The Lighthouse is the latest film from Robert Eggers, director of the truly superb The Witch. Two lighthouse keepers in New England (Robert Pattinson, Willem Dafoe) start out rather hostile toward each other, but eventually start to become friends. However, both men seem to be harboring dark secrets, and the more stir crazy they get, the more curious they grow about each other’s pasts.
2016s The Witch was one of my favorite movies that year. It was dark, atmospheric, and ultimately, quite disturbing. The Lighthouse is of a similar nature, and equally brilliant. It’s very obvious that Eggers adores Stanley Kubrick’s The Shining, as his latest film takes many tonal and thematic cues from it. One of the most interesting directorial choices that Eggers made was to have the film presented not only in black and white, but also in a 1.19:1 aspect ratio, rather than playing in standard widescreen. This added to the feeling of claustrophobia. The titular lighthouse is rather cramped, obviously, and a large part of the plot is driven by its characters’ discomfort of their prolonged confinement. It had an almost voyeuristic quality, and that just made it that much more disturbing. Robert Eggers is clearly making a name for himself as one of the great recently-emerging horror auteurs, along with the likes of Ari Aster and Peter Strickland.
This is film largely rests on the shoulders of its two stars, Robert Pattinson and Willem Dafoe, both of whom are outstanding. Pattinson, Dafoe, and Eggers all publicly discussed how grueling the filming process was, with Pattinson even resorting to milder forms of self-abuse to get into character. While said technique is dangerous and unnecessary, in my opinion, it clearly paid off. Robert Pattinson truly does give a tour de force performance in this movie. His slowly crumbling sanity is mesmerizing. He made a movie a couple years ago called Good Time that I highly recommend, and this is his best acting since that movie. Willem Dafoe is one of my favorite actors of all time, and he and Eggers were this movie’s biggest selling points to me. He gives a terrific, and typically unhinged, performance in this film that further cements him as the master he is. Eggers was also notoriously particular on set (yet another indication of Kubrick’s influence). He was very specific in what he wanted for their voices, including very thick, specific accents, even down to the speed at which they spoke. While I’m sure it wasn’t easy for the two gentlemen, I admire, and sympathize with, directorial specificities like that, and their effort was clearly put on display.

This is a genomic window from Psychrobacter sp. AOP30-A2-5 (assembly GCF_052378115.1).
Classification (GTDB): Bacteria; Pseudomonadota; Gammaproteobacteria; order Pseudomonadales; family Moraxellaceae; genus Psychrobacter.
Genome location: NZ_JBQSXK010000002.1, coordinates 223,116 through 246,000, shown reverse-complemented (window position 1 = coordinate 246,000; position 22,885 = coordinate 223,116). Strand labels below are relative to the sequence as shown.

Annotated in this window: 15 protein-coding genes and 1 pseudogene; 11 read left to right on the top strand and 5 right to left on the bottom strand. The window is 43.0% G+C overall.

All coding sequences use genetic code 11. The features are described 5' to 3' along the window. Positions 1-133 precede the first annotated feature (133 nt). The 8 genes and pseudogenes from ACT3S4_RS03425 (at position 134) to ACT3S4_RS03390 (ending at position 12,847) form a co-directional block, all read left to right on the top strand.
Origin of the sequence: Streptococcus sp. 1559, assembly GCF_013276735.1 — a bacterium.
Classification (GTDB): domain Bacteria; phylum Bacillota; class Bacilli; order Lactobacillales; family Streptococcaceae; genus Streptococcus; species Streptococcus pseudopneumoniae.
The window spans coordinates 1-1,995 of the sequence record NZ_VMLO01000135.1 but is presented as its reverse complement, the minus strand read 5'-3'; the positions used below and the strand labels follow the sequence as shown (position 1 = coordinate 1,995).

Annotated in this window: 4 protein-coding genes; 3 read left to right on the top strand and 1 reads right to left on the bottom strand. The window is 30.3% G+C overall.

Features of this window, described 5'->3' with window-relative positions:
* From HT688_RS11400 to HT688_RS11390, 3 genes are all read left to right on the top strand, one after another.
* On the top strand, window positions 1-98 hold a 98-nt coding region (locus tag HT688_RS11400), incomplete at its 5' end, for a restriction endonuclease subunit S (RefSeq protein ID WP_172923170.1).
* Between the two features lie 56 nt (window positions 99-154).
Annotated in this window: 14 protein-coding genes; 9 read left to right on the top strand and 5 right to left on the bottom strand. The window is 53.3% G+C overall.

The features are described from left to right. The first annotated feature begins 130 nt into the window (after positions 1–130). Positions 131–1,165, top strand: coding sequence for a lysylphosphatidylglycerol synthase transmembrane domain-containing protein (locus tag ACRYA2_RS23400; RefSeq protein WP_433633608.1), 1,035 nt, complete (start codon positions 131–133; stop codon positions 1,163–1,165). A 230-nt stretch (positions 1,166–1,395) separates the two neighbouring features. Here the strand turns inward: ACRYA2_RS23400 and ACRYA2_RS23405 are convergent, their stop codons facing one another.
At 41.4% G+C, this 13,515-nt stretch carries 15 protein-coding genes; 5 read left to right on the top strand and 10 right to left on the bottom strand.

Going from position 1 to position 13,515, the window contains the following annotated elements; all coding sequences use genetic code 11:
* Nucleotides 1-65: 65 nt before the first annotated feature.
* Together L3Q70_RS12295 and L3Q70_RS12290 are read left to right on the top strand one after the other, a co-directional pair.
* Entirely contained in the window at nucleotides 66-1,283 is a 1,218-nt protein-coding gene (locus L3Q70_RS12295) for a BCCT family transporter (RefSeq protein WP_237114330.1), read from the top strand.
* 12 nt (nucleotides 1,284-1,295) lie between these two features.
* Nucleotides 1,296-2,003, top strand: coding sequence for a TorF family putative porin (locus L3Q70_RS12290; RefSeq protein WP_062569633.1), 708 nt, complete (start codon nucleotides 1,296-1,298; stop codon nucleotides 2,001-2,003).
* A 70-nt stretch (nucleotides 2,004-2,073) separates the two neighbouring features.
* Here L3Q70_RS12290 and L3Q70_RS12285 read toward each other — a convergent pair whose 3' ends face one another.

This is not your traditional horror film. The horror comes from a sense of never quite knowing hallucination from reality. In that sense, it’s almost Lovecraftian. The crumbling sanity of our two leads (mostly Robert Pattinson, being the lens through which we see the story) creates a sense of permanent unease and disorientation. This makes the film truly unpredictable. This is yet another cue taken from The Shining; when the characters are constantly questioning their own sanity, the audience is constantly on edge. This will likely turn some viewers away, as the film features a lot of ambiguity. Personally, I found this to be the best choice for a movie like this. It adds to the cognitive dissonance of the picture, and the creative team knows exactly how to convey that tone.
Robert Eggers’ The Lighthouse is a creepy, bizarre, and truly enthralling picture. Pattinson and Dafoe are perfectly demented as the two unstable lighthouse keepers, and the constantly dissonant mood keeps the audience perpetually on their toes.